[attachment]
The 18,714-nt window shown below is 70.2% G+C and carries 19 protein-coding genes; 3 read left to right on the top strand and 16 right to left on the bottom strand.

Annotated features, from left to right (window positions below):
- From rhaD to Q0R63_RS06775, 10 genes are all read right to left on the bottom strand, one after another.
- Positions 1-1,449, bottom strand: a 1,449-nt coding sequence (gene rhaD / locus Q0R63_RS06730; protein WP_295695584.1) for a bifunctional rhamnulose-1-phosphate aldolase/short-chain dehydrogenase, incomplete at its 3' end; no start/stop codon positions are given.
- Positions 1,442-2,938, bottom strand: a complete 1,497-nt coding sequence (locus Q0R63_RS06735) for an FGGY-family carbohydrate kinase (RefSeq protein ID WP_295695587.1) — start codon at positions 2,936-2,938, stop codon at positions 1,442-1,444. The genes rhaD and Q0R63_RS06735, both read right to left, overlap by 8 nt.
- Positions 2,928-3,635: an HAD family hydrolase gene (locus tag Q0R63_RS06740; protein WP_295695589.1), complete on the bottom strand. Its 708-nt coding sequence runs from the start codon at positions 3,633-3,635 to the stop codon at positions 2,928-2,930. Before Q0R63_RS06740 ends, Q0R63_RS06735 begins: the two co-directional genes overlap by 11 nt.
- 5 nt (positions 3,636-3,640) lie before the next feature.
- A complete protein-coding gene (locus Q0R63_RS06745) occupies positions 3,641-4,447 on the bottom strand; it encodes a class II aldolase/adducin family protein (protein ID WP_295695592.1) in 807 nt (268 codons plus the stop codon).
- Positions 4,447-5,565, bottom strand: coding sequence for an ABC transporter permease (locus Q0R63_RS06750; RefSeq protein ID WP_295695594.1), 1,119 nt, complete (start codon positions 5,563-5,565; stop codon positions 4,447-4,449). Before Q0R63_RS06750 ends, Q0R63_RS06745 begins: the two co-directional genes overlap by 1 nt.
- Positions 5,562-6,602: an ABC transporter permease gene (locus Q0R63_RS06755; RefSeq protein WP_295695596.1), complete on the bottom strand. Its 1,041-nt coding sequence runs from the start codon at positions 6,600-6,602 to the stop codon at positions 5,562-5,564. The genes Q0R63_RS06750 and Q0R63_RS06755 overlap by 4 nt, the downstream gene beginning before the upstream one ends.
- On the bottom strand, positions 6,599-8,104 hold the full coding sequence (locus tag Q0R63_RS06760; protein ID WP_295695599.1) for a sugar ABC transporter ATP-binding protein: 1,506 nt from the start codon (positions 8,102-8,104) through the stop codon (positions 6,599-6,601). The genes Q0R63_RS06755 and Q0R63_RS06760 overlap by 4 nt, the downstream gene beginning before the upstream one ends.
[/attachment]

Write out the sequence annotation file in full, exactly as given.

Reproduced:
The 18,714-nt window shown below is 70.2% G+C and carries 19 protein-coding genes; 3 read left to right on the top strand and 16 right to left on the bottom strand.

Annotated features, from left to right (window positions below):
- From rhaD to Q0R63_RS06775, 10 genes are all read right to left on the bottom strand, one after another.
- Positions 1-1,449, bottom strand: a 1,449-nt coding sequence (gene rhaD / locus Q0R63_RS06730; protein WP_295695584.1) for a bifunctional rhamnulose-1-phosphate aldolase/short-chain dehydrogenase, incomplete at its 3' end; no start/stop codon positions are given.
- Positions 1,442-2,938, bottom strand: a complete 1,497-nt coding sequence (locus Q0R63_RS06735) for an FGGY-family carbohydrate kinase (RefSeq protein ID WP_295695587.1) — start codon at positions 2,936-2,938, stop codon at positions 1,442-1,444. The genes rhaD and Q0R63_RS06735, both read right to left, overlap by 8 nt.
- Positions 2,928-3,635: an HAD family hydrolase gene (locus tag Q0R63_RS06740; protein WP_295695589.1), complete on the bottom strand. Its 708-nt coding sequence runs from the start codon at positions 3,633-3,635 to the stop codon at positions 2,928-2,930. Before Q0R63_RS06740 ends, Q0R63_RS06735 begins: the two co-directional genes overlap by 11 nt.
- 5 nt (positions 3,636-3,640) lie before the next feature.
- A complete protein-coding gene (locus Q0R63_RS06745) occupies positions 3,641-4,447 on the bottom strand; it encodes a class II aldolase/adducin family protein (protein ID WP_295695592.1) in 807 nt (268 codons plus the stop codon).
- Positions 4,447-5,565, bottom strand: coding sequence for an ABC transporter permease (locus Q0R63_RS06750; RefSeq protein ID WP_295695594.1), 1,119 nt, complete (start codon positions 5,563-5,565; stop codon positions 4,447-4,449). Before Q0R63_RS06750 ends, Q0R63_RS06745 begins: the two co-directional genes overlap by 1 nt.
- Positions 5,562-6,602: an ABC transporter permease gene (locus Q0R63_RS06755; RefSeq protein WP_295695596.1), complete on the bottom strand. Its 1,041-nt coding sequence runs from the start codon at positions 6,600-6,602 to the stop codon at positions 5,562-5,564. The genes Q0R63_RS06750 and Q0R63_RS06755 overlap by 4 nt, the downstream gene beginning before the upstream one ends.
- On the bottom strand, positions 6,599-8,104 hold the full coding sequence (locus tag Q0R63_RS06760; protein ID WP_295695599.1) for a sugar ABC transporter ATP-binding protein: 1,506 nt from the start codon (positions 8,102-8,104) through the stop codon (positions 6,599-6,601). The genes Q0R63_RS06755 and Q0R63_RS06760 overlap by 4 nt, the downstream gene beginning before the upstream one ends.